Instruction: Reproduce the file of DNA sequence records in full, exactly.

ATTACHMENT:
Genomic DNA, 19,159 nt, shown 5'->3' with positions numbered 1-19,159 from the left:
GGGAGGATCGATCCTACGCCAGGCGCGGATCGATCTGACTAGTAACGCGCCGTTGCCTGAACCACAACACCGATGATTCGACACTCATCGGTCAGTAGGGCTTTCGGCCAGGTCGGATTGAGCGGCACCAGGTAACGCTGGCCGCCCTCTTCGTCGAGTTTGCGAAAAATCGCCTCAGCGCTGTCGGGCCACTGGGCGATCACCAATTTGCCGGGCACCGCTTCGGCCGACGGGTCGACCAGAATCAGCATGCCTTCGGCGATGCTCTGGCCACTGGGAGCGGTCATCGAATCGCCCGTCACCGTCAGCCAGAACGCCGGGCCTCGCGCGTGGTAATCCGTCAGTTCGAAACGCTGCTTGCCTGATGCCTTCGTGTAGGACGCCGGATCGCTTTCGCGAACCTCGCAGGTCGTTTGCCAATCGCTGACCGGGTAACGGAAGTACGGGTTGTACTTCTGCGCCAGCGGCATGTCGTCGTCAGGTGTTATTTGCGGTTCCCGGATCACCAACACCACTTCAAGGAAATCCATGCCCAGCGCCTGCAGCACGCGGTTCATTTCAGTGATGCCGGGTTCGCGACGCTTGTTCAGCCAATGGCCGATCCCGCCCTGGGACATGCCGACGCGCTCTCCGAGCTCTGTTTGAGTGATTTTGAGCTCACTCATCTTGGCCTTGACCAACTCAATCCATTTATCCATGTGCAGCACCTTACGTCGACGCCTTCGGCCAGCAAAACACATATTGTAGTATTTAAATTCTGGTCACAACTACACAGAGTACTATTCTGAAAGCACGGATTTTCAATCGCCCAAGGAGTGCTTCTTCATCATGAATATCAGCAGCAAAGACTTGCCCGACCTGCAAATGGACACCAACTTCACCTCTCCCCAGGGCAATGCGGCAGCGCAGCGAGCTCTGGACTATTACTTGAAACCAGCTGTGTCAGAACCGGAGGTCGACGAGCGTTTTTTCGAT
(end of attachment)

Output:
Genomic DNA, 19,159 nt, shown 5'->3' with positions numbered 1-19,159 from the left:
GGGAGGATCGATCCTACGCCAGGCGCGGATCGATCTGACTAGTAACGCGCCGTTGCCTGAACCACAACACCGATGATTCGACACTCATCGGTCAGTAGGGCTTTCGGCCAGGTCGGATTGAGCGGCACCAGGTAACGCTGGCCGCCCTCTTCGTCGAGTTTGCGAAAAATCGCCTCAGCGCTGTCGGGCCACTGGGCGATCACCAATTTGCCGGGCACCGCTTCGGCCGACGGGTCGACCAGAATCAGCATGCCTTCGGCGATGCTCTGGCCACTGGGAGCGGTCATCGAATCGCCCGTCACCGTCAGCCAGAACGCCGGGCCTCGCGCGTGGTAATCCGTCAGTTCGAAACGCTGCTTGCCTGATGCCTTCGTGTAGGACGCCGGATCGCTTTCGCGAACCTCGCAGGTCGTTTGCCAATCGCTGACCGGGTAACGGAAGTACGGGTTGTACTTCTGCGCCAGCGGCATGTCGTCGTCAGGTGTTATTTGCGGTTCCCGGATCACCAACACCACTTCAAGGAAATCCATGCCCAGCGCCTGCAGCACGCGGTTCATTTCAGTGATGCCGGGTTCGCGACGCTTGTTCAGCCAATGGCCGATCCCGCCCTGGGACATGCCGACGCGCTCTCCGAGCTCTGTTTGAGTGATTTTGAGCTCACTCATCTTGGCCTTGACCAACTCAATCCATTTATCCATGTGCAGCACCTTACGTCGACGCCTTCGGCCAGCAAAACACATATTGTAGTATTTAAATTCTGGTCACAACTACACAGAGTACTATTCTGAAAGCACGGATTTTCAATCGCCCAAGGAGTGCTTCTTCATCATGAATATCAGCAGCAAAGACTTGCCCGACCTGCAAATGGACACCAACTTCACCTCTCCCCAGGGCAATGCGGCAGCGCAGCGAGCTCTGGACTATTACTTGAAACCAGCTGTGTCAGAACCGGAGGTCGACGAGCGTTTTTTCGAT